Michael Psellus was the equivalent of one of those polymath technocrats who put the EU together - a man educated as far as possible as it was possible to be educated in his society, hovering at an exalted position in the corridors of power in administration after administration. It made me feel a little bit better ab
Simon Jones
Dec 04, 2012 Simon Jones rated it really liked it
Despite his frequent protestations that he does not wish to write an account of his own deeds but a true and proper history of his times, the monstrous ego of our narrator nevertheless compels him to do so at every opportunity. The advice of this best-loved councillor of emperors was therefore supposedly behind many a triumph whilst many a disaster could have been avoided had only his advice been heeded. Others, as the foot notes make clear, tell a different story. Having enjoyed Psellus' accoun ...more
Jul 17, 2016 Feliks rated it liked it
Shelves: classic-history
This is a fun read. Very simple prosaic delivery and unadorned presentation of various soap-operas and political intrigues from the 1000's and 1100's. The age of Byzantium!

The Byzantine Empire certainly is fascinating. A heady mixture of pagan impulses and Christian idolatry. Soothsayers, chiromancers, and astrologers-- combined with saints, priests, cathedrals, penitents, nunneries, and hermits.

This strange era yielded ferocious sea-battles, military campaigns, barbarians-at-the-gates, sieges,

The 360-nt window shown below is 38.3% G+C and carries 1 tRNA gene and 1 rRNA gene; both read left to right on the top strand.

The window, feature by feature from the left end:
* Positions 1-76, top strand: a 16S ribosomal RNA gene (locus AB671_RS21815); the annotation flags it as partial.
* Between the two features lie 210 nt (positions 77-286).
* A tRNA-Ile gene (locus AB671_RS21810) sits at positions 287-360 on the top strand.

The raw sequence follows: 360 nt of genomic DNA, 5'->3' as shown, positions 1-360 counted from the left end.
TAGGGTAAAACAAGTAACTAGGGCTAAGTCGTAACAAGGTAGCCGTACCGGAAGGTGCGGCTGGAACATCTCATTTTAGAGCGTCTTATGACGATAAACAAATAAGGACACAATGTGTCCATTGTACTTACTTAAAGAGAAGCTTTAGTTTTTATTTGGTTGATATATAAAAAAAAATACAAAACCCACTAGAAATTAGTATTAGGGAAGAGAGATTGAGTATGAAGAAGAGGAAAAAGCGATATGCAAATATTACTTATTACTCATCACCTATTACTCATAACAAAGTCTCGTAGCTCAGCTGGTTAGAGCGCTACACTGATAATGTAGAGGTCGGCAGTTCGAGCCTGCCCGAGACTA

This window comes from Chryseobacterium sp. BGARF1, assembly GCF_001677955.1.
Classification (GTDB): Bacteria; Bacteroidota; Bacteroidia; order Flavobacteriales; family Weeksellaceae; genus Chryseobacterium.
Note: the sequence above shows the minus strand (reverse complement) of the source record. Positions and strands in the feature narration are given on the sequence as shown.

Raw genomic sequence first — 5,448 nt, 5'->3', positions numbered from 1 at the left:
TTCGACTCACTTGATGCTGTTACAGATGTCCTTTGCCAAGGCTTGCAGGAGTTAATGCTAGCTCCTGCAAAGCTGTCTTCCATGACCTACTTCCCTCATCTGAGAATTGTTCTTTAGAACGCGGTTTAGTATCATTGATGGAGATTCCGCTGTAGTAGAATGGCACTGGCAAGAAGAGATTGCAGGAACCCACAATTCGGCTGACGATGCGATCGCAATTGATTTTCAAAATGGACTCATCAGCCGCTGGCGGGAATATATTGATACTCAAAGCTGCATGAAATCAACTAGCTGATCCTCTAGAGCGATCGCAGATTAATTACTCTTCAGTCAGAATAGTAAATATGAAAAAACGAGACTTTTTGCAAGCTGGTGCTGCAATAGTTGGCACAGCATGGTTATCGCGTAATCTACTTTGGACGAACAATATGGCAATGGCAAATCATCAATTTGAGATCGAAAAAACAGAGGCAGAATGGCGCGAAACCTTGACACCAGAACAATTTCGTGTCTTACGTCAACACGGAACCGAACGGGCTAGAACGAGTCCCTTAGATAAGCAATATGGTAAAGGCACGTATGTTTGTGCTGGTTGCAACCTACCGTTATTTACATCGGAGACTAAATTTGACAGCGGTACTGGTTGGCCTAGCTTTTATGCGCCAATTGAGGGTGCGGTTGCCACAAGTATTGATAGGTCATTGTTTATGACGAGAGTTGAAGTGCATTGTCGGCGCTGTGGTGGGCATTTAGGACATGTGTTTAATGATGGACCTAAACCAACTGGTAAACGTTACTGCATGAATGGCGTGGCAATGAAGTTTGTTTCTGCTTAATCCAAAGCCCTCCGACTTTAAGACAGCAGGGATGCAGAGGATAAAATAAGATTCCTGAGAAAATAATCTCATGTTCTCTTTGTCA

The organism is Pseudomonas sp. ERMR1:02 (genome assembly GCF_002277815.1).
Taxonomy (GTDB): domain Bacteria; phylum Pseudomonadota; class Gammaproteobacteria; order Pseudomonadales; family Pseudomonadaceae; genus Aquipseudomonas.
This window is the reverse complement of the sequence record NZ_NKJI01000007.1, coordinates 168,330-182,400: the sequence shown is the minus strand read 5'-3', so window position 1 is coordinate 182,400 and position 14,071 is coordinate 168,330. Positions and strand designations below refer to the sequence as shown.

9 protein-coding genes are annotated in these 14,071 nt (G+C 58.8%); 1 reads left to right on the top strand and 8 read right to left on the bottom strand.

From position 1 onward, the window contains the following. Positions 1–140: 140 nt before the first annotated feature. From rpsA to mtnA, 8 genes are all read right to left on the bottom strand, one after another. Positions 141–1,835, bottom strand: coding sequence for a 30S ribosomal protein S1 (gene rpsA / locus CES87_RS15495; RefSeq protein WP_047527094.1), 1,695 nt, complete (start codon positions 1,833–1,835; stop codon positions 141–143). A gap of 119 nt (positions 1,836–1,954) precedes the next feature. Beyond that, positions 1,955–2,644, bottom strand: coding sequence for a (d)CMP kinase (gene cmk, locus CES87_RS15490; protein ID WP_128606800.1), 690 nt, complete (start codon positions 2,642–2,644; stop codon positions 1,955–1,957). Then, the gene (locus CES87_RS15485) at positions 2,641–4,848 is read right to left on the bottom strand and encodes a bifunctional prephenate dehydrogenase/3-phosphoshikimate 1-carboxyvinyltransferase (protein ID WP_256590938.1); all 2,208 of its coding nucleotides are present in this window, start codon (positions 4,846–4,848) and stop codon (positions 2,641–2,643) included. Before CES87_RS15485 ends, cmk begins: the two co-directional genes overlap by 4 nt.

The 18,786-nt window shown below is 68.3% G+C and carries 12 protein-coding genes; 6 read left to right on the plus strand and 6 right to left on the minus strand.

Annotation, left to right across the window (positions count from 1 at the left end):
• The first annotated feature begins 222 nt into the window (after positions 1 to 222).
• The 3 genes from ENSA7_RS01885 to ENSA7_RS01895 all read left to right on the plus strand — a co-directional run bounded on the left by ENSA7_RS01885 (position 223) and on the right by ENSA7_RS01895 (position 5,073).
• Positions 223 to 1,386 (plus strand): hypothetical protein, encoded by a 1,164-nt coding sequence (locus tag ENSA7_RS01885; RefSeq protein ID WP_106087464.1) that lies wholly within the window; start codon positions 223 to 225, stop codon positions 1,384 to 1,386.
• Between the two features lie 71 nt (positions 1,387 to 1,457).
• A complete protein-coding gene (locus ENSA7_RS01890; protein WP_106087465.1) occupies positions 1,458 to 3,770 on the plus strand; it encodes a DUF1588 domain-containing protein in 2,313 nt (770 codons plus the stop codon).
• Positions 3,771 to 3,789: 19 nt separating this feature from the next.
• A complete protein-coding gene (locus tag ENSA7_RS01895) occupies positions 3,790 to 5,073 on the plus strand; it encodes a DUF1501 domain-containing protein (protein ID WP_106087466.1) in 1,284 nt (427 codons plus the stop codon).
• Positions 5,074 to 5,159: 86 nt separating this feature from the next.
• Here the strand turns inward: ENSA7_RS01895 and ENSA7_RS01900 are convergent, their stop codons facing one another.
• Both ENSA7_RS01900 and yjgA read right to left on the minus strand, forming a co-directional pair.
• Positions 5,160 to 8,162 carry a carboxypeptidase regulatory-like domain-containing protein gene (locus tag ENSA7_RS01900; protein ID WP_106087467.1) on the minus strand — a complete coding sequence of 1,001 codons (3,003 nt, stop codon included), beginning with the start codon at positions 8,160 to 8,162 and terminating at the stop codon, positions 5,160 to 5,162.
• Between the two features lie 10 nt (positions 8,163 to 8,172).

Jul 13, 2009 Jason is currently reading it
Not a complete joy, but there are strains of joy running through the marble of this dusty old forgotten thingy. Psellus is more fun to read than, say, Anna Comnena, but not quite so fun to read as Procopius, whose secret history describes, among other things, Theodora's penchant for goosing geese. There's precious little bestiality in this history, but there is plenty of adulty, intrigue, and murder. Alas, this isn't really a credit to the potential good judgement and taste of Psellus, but merel ...more
Vitaly Repin
Jan 18, 2014 Vitaly Repin rated it it was amazing  ·  review of another edition
Very interesting book on the Byzantine Empire in XI century.

It my opinion it should be read by anybody who has interest in history of that time.

I have created a graphical representation of the "ruling tree" described in the book and published it in Wikimedia Commons.


Hope, it will help to follow the book and recall the relations between different rulers.
Charles Dee Mitchell
Dec 13, 2013 Charles Dee Mitchell rated it really liked it
Shelves: classics